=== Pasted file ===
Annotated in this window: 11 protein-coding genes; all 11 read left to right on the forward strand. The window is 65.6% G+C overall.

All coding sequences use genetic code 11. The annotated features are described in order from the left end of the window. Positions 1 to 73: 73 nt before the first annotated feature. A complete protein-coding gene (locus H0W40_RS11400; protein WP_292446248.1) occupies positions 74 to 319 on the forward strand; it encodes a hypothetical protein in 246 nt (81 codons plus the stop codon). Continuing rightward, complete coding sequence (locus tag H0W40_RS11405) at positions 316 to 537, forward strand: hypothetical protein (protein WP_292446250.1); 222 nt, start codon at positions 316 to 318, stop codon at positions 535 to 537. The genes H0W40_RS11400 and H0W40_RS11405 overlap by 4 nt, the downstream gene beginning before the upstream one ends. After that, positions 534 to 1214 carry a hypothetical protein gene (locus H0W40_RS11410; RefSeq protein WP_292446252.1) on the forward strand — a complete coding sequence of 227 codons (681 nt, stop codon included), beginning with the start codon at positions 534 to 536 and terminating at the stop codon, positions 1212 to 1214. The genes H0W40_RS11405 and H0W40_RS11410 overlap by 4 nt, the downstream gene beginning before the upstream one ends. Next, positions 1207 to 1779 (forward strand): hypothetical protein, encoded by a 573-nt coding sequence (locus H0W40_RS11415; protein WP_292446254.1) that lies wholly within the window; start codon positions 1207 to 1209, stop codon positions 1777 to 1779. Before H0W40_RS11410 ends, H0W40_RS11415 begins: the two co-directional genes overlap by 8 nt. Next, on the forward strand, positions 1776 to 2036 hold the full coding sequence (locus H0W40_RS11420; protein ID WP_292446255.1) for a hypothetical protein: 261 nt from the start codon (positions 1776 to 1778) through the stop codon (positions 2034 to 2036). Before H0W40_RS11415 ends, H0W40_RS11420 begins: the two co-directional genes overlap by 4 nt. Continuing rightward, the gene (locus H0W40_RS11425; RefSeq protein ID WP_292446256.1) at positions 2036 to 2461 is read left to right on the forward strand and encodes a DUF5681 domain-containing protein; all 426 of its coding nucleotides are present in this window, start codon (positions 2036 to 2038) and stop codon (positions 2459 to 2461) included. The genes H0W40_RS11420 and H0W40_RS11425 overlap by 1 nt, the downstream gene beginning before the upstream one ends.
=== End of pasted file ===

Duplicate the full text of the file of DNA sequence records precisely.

Annotated in this window: 11 protein-coding genes; all 11 read left to right on the forward strand. The window is 65.6% G+C overall.

All coding sequences use genetic code 11. The annotated features are described in order from the left end of the window. Positions 1 to 73: 73 nt before the first annotated feature. A complete protein-coding gene (locus H0W40_RS11400; protein WP_292446248.1) occupies positions 74 to 319 on the forward strand; it encodes a hypothetical protein in 246 nt (81 codons plus the stop codon). Continuing rightward, complete coding sequence (locus tag H0W40_RS11405) at positions 316 to 537, forward strand: hypothetical protein (protein WP_292446250.1); 222 nt, start codon at positions 316 to 318, stop codon at positions 535 to 537. The genes H0W40_RS11400 and H0W40_RS11405 overlap by 4 nt, the downstream gene beginning before the upstream one ends. After that, positions 534 to 1214 carry a hypothetical protein gene (locus H0W40_RS11410; RefSeq protein WP_292446252.1) on the forward strand — a complete coding sequence of 227 codons (681 nt, stop codon included), beginning with the start codon at positions 534 to 536 and terminating at the stop codon, positions 1212 to 1214. The genes H0W40_RS11405 and H0W40_RS11410 overlap by 4 nt, the downstream gene beginning before the upstream one ends. Next, positions 1207 to 1779 (forward strand): hypothetical protein, encoded by a 573-nt coding sequence (locus H0W40_RS11415; protein WP_292446254.1) that lies wholly within the window; start codon positions 1207 to 1209, stop codon positions 1777 to 1779. Before H0W40_RS11410 ends, H0W40_RS11415 begins: the two co-directional genes overlap by 8 nt. Next, on the forward strand, positions 1776 to 2036 hold the full coding sequence (locus H0W40_RS11420; protein ID WP_292446255.1) for a hypothetical protein: 261 nt from the start codon (positions 1776 to 1778) through the stop codon (positions 2034 to 2036). Before H0W40_RS11415 ends, H0W40_RS11420 begins: the two co-directional genes overlap by 4 nt. Continuing rightward, the gene (locus H0W40_RS11425; RefSeq protein ID WP_292446256.1) at positions 2036 to 2461 is read left to right on the forward strand and encodes a DUF5681 domain-containing protein; all 426 of its coding nucleotides are present in this window, start codon (positions 2036 to 2038) and stop codon (positions 2459 to 2461) included. The genes H0W40_RS11420 and H0W40_RS11425 overlap by 1 nt, the downstream gene beginning before the upstream one ends.